History is alive and well and living near you
History has enjoyed a huge revival as, increasingly, people take more interest in their surroundings; their towns and counties. At the beginning of local and community history month, LYNNE MORTIMER celebrates East Anglian heritage.
There was a time when everything was about the present and the future... you only have to look at some of the disastrous town planning decisions of the 60s and 70s to appreciate this.
Historic buildings and neighbourhoods were flattened in the name of progress and, while we should not hang on to the past for its own sake – we need new homes and businesses, after all – it is sad that our realisation of the importance of heritage has come too late for some monuments.
In Ipswich, for example, Wolsey's Gate, the sole physical remnant of Cardinal Thomas Wolsey's plan to build a college in his home town, stands alone having suffered centuries of neglect. Over the years a few voices in the wilderness have called for it to be restored but now, I understand, it is beyond help.
Part of the trouble, I suspect, was that Wolsey died in disgrace during the reign of Henry VIII and no one was very keen to acknowledge his legacy... until it was too late.
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Ipswich once had a castle... that's gone too. Meanwhile, Norwich has a magnificent castle, as does Colchester. Colchester's castle stands, indeed, on a site that has been important since Roman times. And while we may regret the loss of the temple it replaced, the building of the castle meant it held on to its status. Norwich castle, a project of William the Conqueror's, dates back to 1066 or thereabouts.
But these monuments fall into the category of 'big history' while community and local history can be celebrated in its smallest manifestations. We all live in parishes associated with churches; we all live in council wards and divisions. (Oh and don't forget to vote tomorrow).
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If you live in an old property, it will have its own history. My first house was Victorian and built on farmland. The deeds went back to its first tenant in 1870. These days, bundles of deeds no longer automatically accompany house purchases as the registration of property has superseded these documents. It is another small sadness although some deeds may still exist in, for example, in county records offices, which are a rich source of information both for local and family historians. My second house was built on a market garden in the 1960s and my current home, built in the 1990s, was formerly the tennis courts at a girls' public school. We may not have deeds but we do have lumps of hard court dug up from our garden (we shall not be offering these to the local museum!)
The church in your parish is often a good place to start if you are interested in the history of your community. The churchyards, with epitaphs on gravestones and the body of the church with its dedications to notable parishioners, can reveal much about the residents who once lived in your community.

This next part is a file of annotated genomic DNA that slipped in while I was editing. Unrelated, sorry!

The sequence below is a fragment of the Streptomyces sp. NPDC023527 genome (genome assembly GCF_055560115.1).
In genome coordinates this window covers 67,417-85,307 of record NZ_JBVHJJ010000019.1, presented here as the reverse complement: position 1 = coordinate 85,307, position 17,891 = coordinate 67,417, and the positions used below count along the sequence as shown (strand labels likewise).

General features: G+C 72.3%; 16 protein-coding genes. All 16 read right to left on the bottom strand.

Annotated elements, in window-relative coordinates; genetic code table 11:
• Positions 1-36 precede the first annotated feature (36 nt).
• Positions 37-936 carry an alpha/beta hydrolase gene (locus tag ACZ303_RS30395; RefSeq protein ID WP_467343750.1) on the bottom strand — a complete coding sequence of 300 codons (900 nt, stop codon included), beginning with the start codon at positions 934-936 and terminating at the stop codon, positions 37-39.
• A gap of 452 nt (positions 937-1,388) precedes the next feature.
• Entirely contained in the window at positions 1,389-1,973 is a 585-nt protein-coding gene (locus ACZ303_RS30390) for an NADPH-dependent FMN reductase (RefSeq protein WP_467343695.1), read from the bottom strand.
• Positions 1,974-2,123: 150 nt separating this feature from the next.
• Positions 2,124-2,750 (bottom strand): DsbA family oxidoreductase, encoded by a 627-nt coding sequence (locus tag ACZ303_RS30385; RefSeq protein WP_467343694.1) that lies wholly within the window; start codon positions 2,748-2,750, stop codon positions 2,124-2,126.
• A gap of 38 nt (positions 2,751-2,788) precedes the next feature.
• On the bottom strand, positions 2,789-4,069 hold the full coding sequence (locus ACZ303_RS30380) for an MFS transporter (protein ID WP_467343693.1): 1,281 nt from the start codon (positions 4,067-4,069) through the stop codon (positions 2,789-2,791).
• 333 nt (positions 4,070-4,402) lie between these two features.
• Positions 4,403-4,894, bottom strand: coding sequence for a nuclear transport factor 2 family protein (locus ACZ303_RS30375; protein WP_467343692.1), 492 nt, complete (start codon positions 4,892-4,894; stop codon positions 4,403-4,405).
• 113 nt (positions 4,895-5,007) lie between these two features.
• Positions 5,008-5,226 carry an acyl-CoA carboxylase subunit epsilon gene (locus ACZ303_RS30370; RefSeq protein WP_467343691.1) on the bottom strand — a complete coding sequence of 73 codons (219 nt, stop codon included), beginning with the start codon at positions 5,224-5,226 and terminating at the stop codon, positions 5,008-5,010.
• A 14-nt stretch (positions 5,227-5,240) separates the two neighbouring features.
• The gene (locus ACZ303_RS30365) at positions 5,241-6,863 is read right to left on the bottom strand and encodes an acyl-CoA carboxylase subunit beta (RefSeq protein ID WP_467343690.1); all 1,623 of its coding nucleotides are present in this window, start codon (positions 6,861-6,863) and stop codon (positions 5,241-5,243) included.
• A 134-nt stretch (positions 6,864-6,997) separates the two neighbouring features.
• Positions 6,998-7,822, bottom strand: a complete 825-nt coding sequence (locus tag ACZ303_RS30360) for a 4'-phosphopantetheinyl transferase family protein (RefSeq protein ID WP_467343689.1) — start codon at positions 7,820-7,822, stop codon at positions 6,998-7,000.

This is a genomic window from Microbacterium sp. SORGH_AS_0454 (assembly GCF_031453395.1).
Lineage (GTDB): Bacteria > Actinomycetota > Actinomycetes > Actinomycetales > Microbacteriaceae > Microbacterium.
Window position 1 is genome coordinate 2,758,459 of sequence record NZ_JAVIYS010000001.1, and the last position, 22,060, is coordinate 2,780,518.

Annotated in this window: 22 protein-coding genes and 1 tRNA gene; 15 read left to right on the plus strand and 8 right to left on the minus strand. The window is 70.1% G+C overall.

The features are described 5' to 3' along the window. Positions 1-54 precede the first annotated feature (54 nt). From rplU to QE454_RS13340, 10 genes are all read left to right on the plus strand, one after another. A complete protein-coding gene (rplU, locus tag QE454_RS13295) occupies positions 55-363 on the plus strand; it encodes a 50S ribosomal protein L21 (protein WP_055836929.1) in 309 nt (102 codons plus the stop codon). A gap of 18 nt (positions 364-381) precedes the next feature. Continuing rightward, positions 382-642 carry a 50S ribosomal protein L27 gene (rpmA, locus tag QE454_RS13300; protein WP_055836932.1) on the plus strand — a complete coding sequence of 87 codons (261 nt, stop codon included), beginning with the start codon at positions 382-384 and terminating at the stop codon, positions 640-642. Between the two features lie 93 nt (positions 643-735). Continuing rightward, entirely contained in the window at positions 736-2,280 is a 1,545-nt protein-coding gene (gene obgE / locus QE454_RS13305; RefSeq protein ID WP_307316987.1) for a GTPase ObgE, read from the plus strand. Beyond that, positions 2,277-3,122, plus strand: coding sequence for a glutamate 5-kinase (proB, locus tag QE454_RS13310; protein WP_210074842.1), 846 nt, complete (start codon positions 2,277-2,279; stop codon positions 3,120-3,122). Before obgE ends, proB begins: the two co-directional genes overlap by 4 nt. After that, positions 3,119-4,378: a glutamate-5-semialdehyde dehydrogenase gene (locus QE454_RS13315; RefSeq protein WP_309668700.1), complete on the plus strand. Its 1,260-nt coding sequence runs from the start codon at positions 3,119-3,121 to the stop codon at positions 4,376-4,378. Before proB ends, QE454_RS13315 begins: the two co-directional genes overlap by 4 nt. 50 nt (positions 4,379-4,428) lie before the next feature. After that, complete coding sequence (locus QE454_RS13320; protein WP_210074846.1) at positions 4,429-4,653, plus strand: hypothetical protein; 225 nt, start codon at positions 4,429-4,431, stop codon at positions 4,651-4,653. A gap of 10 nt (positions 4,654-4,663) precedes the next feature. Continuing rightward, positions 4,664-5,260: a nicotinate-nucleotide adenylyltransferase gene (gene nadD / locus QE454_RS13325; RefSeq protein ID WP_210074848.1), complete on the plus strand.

The aim of local and community history month is to increase people's awareness of local history, promote history in general to the local community and encourage people to participate.
If you want to explore your local history of your home town, bigger towns and cities have official blue badge guides who will offer various tours of the area. Smaller communities often have a local history society to join and most of these have websites. There are at least 30 in Norfolk, reaching from Long Stratton to Wells and from Yarmouth to Downham Market and 36 in Suffolk (www.local-history.co.uk)
As a birthday present, one year, I went on a tour that took in places associated with notable citizens of the town... in this instance Suffolk's county town has a claim for a small share of Norfolk's great naval hero, Admiral Lord Horatio Nelson, who bought an estate in Ipswich where he installed his wife. There is, I believe, no evidence Nelson ever stayed there. There is a further cross-border link, however, as Nelson, entombed in St Paul's Cathedral crypt, rests in the imposing sarcophagus that was commissioned by Cardinal Wolsey for himself.
What has sparked the surge of interest in local history? Perhaps, in this hectic modern world where everyone works fracturing community interaction, it is the desire to feel a part of something, to have a relationship with our surroundings and, maybe in doing so, to connect with local people over a shared interest.
Television, literature and media has also driven our renewed interest in the past. Channel 4's Time Team, for example, with its archaeological excavations; the historical novels of writers such as Bernard Cornwell, Philippa Gregory and Hilary Mantel; media coverage of anniversaries such as notable Shakespeare dates or First World War battles.
The trail of local history can lead beyond the environs of a home village and town and on to great and new discoveries. This is the joy of mounting your own investigation. So why not take advantage of the clement May weather and venture out into your own community to discover more about its history; its buildings and people... even if, in the end, your research leads you only to the local pub.